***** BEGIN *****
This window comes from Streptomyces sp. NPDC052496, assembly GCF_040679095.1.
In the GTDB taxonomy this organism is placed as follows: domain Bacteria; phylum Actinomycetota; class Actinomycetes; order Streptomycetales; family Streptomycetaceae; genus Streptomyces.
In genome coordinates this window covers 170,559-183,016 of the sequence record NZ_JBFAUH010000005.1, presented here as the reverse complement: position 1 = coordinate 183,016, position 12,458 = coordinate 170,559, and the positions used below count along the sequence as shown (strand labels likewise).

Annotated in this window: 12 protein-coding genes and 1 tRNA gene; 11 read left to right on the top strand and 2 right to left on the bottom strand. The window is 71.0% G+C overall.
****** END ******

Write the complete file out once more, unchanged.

This window comes from Streptomyces sp. NPDC052496, assembly GCF_040679095.1.
In the GTDB taxonomy this organism is placed as follows: domain Bacteria; phylum Actinomycetota; class Actinomycetes; order Streptomycetales; family Streptomycetaceae; genus Streptomyces.
In genome coordinates this window covers 170,559-183,016 of the sequence record NZ_JBFAUH010000005.1, presented here as the reverse complement: position 1 = coordinate 183,016, position 12,458 = coordinate 170,559, and the positions used below count along the sequence as shown (strand labels likewise).

Annotated in this window: 12 protein-coding genes and 1 tRNA gene; 11 read left to right on the top strand and 2 right to left on the bottom strand. The window is 71.0% G+C overall.